Federal regulators on Thursday gave their blessings to a plan to accelerate the $885 million decommissioning of the Oyster Creek Nuclear Generating Station, which shut down operations in Lacey Township, N.J., last year.
The Nuclear Regulatory Commission approved the transfer of the reactor’s license from Exelon Generation Co. to a subsidiary of Holtec International Inc., a nuclear services provider with headquarters in Camden. Holtec has developed a specialty in handling spent nuclear fuel and dismantling retired reactors.
The decommissioning will largely be concentrated in 2019 through 2025, but completed by 2035, according to a schedule submitted to the NRC. Under law, the owner could have taken up to 60 years to dismantle the plant and restore the site.
Holtec is hiring 200 of 600 Oyster Creek employees to work on the decommissioning. In addition, the other experts will be hired to assist in the project at various stages, Pierre Oneid, Holtec senior vice president and chief nuclear officer, said in a statement.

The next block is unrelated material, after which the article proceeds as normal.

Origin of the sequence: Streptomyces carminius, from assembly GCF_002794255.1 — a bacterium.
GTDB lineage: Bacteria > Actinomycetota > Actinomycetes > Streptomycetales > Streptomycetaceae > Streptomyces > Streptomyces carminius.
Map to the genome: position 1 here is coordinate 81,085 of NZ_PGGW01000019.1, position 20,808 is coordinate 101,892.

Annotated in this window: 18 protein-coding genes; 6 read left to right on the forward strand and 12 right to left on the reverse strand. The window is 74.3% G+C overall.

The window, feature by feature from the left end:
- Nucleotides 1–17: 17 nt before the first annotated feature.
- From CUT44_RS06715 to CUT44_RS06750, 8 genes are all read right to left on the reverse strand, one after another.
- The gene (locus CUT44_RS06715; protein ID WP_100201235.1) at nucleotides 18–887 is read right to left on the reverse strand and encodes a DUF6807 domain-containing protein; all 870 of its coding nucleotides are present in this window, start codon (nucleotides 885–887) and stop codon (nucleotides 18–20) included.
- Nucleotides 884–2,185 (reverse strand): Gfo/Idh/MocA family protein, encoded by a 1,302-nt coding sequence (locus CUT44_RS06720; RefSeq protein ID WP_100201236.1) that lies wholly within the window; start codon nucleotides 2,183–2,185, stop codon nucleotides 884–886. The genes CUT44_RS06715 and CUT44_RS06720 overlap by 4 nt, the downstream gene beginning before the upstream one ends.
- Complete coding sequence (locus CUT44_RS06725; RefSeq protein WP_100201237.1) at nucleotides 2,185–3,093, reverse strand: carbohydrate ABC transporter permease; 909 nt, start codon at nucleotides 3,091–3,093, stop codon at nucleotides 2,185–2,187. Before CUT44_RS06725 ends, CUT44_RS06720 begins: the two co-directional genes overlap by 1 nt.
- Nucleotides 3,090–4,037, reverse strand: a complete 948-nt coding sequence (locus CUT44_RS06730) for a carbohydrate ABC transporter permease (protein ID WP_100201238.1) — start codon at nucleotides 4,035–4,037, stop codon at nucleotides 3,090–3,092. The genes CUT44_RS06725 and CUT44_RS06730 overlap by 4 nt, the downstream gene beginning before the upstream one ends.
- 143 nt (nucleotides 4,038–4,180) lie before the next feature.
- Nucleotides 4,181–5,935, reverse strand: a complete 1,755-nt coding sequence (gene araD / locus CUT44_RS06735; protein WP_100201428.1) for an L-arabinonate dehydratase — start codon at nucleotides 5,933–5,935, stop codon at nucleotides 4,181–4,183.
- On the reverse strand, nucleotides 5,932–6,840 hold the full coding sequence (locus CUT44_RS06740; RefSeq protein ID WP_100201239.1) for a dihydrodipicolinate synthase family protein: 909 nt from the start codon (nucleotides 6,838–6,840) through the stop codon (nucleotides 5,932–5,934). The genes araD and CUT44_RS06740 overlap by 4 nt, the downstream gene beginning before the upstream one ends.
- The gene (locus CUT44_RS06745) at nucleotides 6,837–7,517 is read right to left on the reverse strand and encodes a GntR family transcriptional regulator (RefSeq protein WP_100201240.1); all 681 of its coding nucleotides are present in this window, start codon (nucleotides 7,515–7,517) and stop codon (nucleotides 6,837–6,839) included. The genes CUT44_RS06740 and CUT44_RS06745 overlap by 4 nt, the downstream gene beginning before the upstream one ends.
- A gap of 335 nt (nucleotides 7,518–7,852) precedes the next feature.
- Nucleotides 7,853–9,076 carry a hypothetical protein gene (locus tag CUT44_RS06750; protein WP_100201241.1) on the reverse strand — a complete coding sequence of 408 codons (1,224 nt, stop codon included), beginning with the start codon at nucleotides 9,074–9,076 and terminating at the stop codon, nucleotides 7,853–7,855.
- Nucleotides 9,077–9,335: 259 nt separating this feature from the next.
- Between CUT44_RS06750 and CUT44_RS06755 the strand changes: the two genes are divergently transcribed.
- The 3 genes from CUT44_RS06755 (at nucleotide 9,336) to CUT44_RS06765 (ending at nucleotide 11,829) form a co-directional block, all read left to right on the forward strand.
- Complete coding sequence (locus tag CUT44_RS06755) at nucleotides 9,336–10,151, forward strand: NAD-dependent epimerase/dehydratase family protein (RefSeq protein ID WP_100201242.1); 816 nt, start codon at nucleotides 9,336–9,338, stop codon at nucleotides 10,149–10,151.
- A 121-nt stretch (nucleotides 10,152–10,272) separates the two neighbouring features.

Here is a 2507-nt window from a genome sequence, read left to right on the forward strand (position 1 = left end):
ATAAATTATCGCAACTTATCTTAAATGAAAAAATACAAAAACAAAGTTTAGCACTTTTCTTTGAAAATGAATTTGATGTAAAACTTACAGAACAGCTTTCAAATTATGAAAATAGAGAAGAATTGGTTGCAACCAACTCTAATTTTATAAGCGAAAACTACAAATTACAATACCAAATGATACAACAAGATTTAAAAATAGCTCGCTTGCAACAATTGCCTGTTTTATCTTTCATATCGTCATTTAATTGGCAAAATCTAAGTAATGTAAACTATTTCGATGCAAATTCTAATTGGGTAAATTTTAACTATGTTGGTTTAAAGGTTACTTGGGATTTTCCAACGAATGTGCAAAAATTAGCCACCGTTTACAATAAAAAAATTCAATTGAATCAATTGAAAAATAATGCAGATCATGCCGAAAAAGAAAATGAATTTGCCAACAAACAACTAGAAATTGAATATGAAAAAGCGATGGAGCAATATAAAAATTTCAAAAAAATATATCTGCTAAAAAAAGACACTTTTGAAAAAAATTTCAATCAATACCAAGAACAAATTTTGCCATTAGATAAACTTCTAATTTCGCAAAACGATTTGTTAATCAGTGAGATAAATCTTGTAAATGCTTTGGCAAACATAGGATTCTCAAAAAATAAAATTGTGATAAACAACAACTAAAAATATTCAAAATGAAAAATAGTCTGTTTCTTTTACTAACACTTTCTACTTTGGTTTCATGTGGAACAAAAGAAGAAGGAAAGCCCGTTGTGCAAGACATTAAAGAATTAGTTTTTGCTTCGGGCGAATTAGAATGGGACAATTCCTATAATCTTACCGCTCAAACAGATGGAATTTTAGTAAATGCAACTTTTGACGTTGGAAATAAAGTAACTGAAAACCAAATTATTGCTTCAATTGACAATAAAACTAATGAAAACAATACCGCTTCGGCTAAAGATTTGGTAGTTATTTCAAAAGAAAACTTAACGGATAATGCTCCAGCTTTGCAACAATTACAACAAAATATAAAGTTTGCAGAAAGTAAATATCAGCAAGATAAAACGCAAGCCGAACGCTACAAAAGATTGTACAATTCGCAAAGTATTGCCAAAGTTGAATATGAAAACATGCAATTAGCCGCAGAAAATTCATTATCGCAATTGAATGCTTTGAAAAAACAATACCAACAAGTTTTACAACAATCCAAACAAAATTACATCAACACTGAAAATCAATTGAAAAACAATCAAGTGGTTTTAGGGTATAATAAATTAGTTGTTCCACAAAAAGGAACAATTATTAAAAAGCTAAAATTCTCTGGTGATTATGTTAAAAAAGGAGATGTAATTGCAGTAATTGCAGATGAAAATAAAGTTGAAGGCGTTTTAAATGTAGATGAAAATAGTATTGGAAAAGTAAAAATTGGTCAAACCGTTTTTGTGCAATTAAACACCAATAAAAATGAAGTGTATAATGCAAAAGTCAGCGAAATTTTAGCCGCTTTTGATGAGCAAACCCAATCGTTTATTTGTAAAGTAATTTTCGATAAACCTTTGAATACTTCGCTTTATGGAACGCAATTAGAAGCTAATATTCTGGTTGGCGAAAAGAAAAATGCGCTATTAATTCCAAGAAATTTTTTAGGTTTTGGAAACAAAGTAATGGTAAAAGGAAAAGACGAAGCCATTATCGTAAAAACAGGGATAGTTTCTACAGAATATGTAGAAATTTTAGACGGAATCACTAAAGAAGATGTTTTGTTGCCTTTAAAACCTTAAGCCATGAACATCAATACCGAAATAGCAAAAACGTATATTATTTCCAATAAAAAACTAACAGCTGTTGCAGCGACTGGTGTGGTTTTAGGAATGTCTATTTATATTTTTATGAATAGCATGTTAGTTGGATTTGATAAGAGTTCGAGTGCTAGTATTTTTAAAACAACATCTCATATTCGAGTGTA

The company will pay the decommissioning costs from a $848 million trust fund that built up from payments collected from customers during 49 years of operations. The owner anticipates the fund, conservatively invested, will generate $46 million in interest income in the coming years that will also go toward decommissioning.
Oyster Creek, a 625-megawatt boiling water reactor, was built by General Public Utilities. Ownership transferred to Exelon in 2003.
Exelon secured a license renewal through to 2029, but announced in 2010 that it planned to shut down the reactor by 2019 rather than install a costly cooling tower required under new environmental standards to reduce the temperature of the water it discharges into Barnegat Bay.